Siren, VAULT Festival

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By guest critic Michael Davis

As the Welsh part of Celtic Trilogy at the VAULT Festival, Over The Limit Theatre with Siren has arguably saved the best to last. Directed by Rosa Crompton, and written by Sasha Wilson  and Joseph Cullen, Siren is a delightfully dark comedy about murder and the reasons one could justify this most extreme of actions.

Eleanor (Wilson) and Stuart (Cullen) travel to a remote hotel in Wales to meet up. Except this isn’t a clandestine romantic break, though it does at first appear that way. They’re on the lam and need to lay low for a while.

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The Long Trick, VAULT Festival

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Tristan is the stuff of Cornish legends. The Robin Hood-esque figure who lives along the Helford River gives much needed gifts to local people the moment they reach utter despair – or so people believe. The reality is rather different. Tristan does live on the Helford, on a boat with his teenaged daughter Kelsey. He can’t find a job so steals electronics from second homes and sells them on to make a living. He occasionally helps out locals when he’s feeling flush, but his virtue is up for debate. When Tristan meets Gale, a vegan activist who suddenly appears in Cornwall after years of drifting around Europe, his world is transformed, but not quite in the manner he expects.

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Living A Little, VAULT Festival

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Rob and Paul are best mates, albeit total polar opposites. They share a cozy bachelor pad where they engage in typical mid-20s, male behaviour – drinking, weight lifting, discussing women in graphic detail and fighting off zombies. Well into the zombie apocalypse, the lads lucked out – solar panels and generators keep them in heat and electricity, and they secured their block of flats so the undead can’t get in. But when a masked intruder turns up, their groove is properly disrupted. Dark comedy Living A Little is a post-apocalyptic genre mashup that’s polished and unexpectedly poignant.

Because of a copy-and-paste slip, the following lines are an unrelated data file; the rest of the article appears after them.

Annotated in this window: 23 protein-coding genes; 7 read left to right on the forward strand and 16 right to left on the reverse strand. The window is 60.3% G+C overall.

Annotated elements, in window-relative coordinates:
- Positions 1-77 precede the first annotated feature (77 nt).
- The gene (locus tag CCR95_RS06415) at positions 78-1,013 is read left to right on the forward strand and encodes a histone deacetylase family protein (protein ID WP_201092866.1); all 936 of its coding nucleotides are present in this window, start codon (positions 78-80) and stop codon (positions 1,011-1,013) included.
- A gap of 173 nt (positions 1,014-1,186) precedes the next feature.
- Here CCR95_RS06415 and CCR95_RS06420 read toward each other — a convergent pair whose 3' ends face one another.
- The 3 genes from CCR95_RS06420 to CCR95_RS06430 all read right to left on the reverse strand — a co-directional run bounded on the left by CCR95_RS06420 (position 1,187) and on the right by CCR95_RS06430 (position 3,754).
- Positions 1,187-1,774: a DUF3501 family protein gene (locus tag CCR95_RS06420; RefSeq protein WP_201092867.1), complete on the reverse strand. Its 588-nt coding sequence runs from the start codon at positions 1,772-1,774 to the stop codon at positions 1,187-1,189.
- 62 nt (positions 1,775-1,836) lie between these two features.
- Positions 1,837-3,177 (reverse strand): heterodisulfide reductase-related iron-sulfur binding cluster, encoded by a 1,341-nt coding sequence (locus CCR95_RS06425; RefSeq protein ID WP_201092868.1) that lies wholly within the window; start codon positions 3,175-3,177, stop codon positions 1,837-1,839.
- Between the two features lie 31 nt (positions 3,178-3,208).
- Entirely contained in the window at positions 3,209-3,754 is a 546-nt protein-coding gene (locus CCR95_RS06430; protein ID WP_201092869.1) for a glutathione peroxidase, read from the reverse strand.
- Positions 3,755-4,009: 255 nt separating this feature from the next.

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Testament, VAULT Festival

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by guest critic Michael Davis

The idea of retelling biblical stories is nothing new. During the infancy of European theatre, the Mystery plays were popular for showing highlights of the Bible. Much later, during the 17th century, John Milton’s epic poem Paradise Lost would – contrary to author’s intentions – spur an interest in the anti-hero and biblical stories from a revisionist perspective. People over the centuries have questioned aspects of the Bible that they’ve found problematic for various reasons. Directed by Lucy Jane Atkinson, Tristan Bernays’ Testament not only addresses some of the problematic passages, but also give a voice to minor characters in the Bible.

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On the Crest of a Wave, VAULT Festival

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Camilla Whitehill’s grandmother died when her dad was 10 years old. He never talked much about her, but Camilla is fascinated by this woman she never met. Inspired by familial memory and grief, Whitehill and five other theatre makers draw on their own histories to create a playful homage to the endurance of family stories. It’s a joyful experience with a retro seaside aesthetic and a big heart, though lacking in polish and a consistent throughline.

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Blood & Bone, VAULT Festival

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By guest critic Alistair Wilkinson (@alistairwilks)

A political satire, blended with sexualised humour, with a sprinkle of fertiliser-addicted plants that just want to have fun with their mates – what more could you ask for on a Wednesday night? The overriding rule of their way of life – do not leave the greenhouse. If you do, be prepared to fall prey to being a part of a hipster vegan’s Instagram post.

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My World Has Exploded a Little Bit, VAULT Festival

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by guest critic Michael Davis

My World Has Exploded a Little Bit is not your average show at the Vaults (or anywhere else for that matter). Developed in collaboration with director/dramaturg Donnacadh O’Briain, My World Has Exploded a Little Bit is Bella Heesom’s response to her parents’ deaths occurring within a few years of each other. That’s devastating at the best of times. For it to happen during your 20s will have a profound effect on one’s relationships and worldview.

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